People perceived that such high prices of products were uncalled for as the store did not keep exclusive designer labels (Wheeler, 2012) This was tarnishing the name of House of Fraser as its very own flagship store was not able to live up to the brand standards. Hence, it can be said that although there were patrons of the flagship store, the brand image in minds of people was not very positive and they preferred other stores over this store if they wanted to purchase designer labels (Aquino, 2011). The store had quite a traditional touch to it which was against its aim of being regarded as an upscale brand. The main mid-scale brands stocked earlier by the fashion retailer included Country Casuals and Jigsaw (English, 2010). However, it discontinued them and got some new concession brand partners such as Tonia Bastyan and Farrell by Robbie Williams.
The flagship store will be rolling out new designer labels like Lauren by Ralph Lauren, Anya Hindmarch, the White Company, Kenneth Cole and Episode. The department store chain has even created its own brand like Linea which has wide range of products in its portfolio. The store is also about to introduce a new brand Criminal which is a fashion label for men. The competition on the Oxford Street of London is intense with high fashion retail stores like Gap, John Lewis, Pull & Bear and Zara competing on every front (Burns, 2010).
As these high street brands are offering premium products to their customers, it has quite difficult to attract customers. Hence, this move to rebrand the House of Fraser flagship store at Oxford Street is aimed at stocking exclusive brands that are not available at other stores on the street. The sales figure show that the company was able to attract newer customer segments because of the new designer label and was able to perform well in a recession hit economy. Sales at the revamped store were recorded to be 8% more than the remaining stores of the chain (Perrey and Spillecke, 2011).
House of Fraser is a high end British retail store which began its operations in 1849 in Glasgow. Its present headquarters are in London. The group has about 60 outlets in and around the UK and Ireland. The store specializes in cosmetics, garments and housewares. The department store group was earlier known as Fraser & Sons. The group progressed immensely in the opening years of 20th century, nonetheless, ensuing the Second World War; plethora of acquisitions changed the company into a national chain. Over all these years, the department group has acquired many once famous changing branding strategies on brand image stores like Kendals, Howells, changing branding strategies on brand image Jenners, Dickins & Jones, Beatties and Army & Navy (House of Fraser since 1849, 2011).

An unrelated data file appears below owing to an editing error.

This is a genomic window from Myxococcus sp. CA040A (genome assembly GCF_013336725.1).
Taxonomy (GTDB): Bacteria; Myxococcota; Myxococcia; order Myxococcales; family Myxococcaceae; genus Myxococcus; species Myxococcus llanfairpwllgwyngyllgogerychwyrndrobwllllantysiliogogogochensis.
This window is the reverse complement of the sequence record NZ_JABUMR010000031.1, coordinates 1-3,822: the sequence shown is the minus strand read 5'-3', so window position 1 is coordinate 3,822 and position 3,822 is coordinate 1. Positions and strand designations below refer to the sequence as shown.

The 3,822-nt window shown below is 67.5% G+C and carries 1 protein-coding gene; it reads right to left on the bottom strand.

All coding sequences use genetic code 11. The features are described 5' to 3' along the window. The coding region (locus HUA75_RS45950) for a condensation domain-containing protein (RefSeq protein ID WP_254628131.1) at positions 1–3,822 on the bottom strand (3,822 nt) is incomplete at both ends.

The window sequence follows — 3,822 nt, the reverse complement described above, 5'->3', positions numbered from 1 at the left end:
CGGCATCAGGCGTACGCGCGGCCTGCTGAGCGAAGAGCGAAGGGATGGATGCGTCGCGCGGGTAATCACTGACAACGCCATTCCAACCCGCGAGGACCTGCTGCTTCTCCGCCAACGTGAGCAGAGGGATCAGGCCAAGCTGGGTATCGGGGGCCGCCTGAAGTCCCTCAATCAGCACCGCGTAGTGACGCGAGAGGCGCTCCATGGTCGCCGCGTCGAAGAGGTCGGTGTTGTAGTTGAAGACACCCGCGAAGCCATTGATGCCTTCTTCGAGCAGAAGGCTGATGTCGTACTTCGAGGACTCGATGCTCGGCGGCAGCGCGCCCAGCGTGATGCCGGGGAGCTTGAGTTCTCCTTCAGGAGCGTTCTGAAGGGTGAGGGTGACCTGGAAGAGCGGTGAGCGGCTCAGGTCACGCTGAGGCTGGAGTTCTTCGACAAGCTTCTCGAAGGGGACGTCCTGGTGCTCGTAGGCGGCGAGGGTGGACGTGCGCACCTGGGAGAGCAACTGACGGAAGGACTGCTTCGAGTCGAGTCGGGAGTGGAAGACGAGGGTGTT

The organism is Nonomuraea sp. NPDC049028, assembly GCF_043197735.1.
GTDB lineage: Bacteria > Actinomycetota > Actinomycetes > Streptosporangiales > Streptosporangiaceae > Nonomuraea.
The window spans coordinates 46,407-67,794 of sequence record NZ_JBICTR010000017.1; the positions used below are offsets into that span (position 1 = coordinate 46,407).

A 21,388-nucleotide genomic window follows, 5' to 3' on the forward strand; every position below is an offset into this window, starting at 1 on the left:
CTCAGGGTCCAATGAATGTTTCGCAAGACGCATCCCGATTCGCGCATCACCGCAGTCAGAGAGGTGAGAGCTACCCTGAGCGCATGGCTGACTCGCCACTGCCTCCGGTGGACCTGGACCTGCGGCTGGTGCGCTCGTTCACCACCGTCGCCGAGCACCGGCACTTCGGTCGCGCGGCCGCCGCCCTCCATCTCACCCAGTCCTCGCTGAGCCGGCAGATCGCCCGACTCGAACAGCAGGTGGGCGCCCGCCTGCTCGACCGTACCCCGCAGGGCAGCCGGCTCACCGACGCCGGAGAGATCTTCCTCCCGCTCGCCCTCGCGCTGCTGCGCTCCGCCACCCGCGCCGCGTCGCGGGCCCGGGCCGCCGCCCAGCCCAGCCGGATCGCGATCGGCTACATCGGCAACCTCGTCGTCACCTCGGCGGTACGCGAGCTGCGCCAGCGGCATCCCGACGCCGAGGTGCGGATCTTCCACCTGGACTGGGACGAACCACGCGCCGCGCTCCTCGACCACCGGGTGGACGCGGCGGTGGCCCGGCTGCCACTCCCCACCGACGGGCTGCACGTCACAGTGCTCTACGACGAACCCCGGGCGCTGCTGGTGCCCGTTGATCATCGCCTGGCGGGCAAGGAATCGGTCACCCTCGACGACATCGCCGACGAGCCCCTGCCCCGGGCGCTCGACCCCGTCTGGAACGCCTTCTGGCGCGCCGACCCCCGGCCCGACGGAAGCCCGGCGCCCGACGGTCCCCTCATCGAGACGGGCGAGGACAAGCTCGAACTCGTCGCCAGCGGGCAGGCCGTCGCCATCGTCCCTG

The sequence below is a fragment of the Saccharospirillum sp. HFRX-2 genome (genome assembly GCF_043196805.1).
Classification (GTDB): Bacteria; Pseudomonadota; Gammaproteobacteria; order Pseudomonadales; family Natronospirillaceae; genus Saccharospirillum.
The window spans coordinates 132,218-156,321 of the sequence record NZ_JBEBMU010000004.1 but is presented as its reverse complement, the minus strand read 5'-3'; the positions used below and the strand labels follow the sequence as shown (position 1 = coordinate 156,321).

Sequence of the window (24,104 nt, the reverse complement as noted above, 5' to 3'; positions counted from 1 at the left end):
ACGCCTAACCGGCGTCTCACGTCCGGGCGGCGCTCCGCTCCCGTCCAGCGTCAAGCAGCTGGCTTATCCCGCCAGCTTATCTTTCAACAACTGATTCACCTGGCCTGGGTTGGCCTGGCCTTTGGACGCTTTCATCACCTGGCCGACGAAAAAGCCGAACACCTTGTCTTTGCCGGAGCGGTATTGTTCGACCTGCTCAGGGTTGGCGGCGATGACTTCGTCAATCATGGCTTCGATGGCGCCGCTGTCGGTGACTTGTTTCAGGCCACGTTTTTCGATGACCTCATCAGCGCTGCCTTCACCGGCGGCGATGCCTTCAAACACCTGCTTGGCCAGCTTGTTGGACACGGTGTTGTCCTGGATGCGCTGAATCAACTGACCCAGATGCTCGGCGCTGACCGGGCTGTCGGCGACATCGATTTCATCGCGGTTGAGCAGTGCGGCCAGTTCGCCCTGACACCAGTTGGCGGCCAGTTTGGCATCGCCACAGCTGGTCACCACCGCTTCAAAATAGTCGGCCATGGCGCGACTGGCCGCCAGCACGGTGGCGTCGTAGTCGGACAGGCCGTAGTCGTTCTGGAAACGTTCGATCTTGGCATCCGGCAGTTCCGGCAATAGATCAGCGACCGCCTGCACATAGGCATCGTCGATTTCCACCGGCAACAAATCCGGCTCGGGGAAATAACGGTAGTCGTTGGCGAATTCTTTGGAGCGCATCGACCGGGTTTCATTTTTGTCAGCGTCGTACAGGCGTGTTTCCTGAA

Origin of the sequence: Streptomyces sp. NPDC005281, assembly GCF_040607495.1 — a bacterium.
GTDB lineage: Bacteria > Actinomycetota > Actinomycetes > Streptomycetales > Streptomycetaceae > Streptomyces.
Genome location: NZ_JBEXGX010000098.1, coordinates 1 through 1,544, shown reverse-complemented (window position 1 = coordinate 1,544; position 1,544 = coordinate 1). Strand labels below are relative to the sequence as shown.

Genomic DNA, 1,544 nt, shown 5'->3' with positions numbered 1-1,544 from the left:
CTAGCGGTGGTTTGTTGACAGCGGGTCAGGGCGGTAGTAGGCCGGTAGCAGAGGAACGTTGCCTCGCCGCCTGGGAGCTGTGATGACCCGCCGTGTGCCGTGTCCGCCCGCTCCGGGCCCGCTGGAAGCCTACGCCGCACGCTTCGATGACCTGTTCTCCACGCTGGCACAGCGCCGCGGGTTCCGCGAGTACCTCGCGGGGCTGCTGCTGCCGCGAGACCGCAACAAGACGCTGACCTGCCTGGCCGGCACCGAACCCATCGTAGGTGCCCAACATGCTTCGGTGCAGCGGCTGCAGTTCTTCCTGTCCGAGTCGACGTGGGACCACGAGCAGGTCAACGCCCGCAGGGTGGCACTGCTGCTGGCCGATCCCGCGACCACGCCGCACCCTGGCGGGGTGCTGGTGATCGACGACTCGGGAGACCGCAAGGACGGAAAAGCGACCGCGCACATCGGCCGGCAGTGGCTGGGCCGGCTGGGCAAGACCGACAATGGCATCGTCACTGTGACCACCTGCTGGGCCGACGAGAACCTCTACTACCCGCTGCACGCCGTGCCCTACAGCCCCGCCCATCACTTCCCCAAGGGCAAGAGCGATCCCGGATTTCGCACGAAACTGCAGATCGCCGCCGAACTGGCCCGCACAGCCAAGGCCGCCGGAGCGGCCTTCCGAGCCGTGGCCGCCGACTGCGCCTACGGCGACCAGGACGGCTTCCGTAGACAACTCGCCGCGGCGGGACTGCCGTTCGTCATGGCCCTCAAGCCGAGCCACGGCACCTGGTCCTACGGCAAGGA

House of Fraser is the third biggest traditional department store group in the UK. As per the last statistics available, there were around 4961 employees employed across all the stores of the company (Woon, 2011). The department store group has been attempted to be acquired by many other firms; however, it was the acquired by Baugur in 2006 which brought into public notice its actual ownership (House of Fraser since 1849, 2011). The current report focuses on House of Fraser flagship store in Oxford Street, London.
The House of Fraser Oxford Street has been facing the problem of identity crisis for many years now on high fashion streets of London. Hence, the management is striving towards re-creating its brand equity. It aims to display the overhauled personality of the flagship store to the market which might create a positive impact on the way in which customers perceived this store. The management is intending to transforming the business into an up market store that sells premium brands (Hill, 2009).
However, there exists some risk in this move as the company might lose some of its customers whose main reason of shopping there was presence of certain brands that are now being planned to be discontinued. There is a lurking risk of damage to the brand image that might accrue with the change in branding strategies. This organization has been chosen in particular, as it can be a very good example to work on when corporate brand revision is concerned.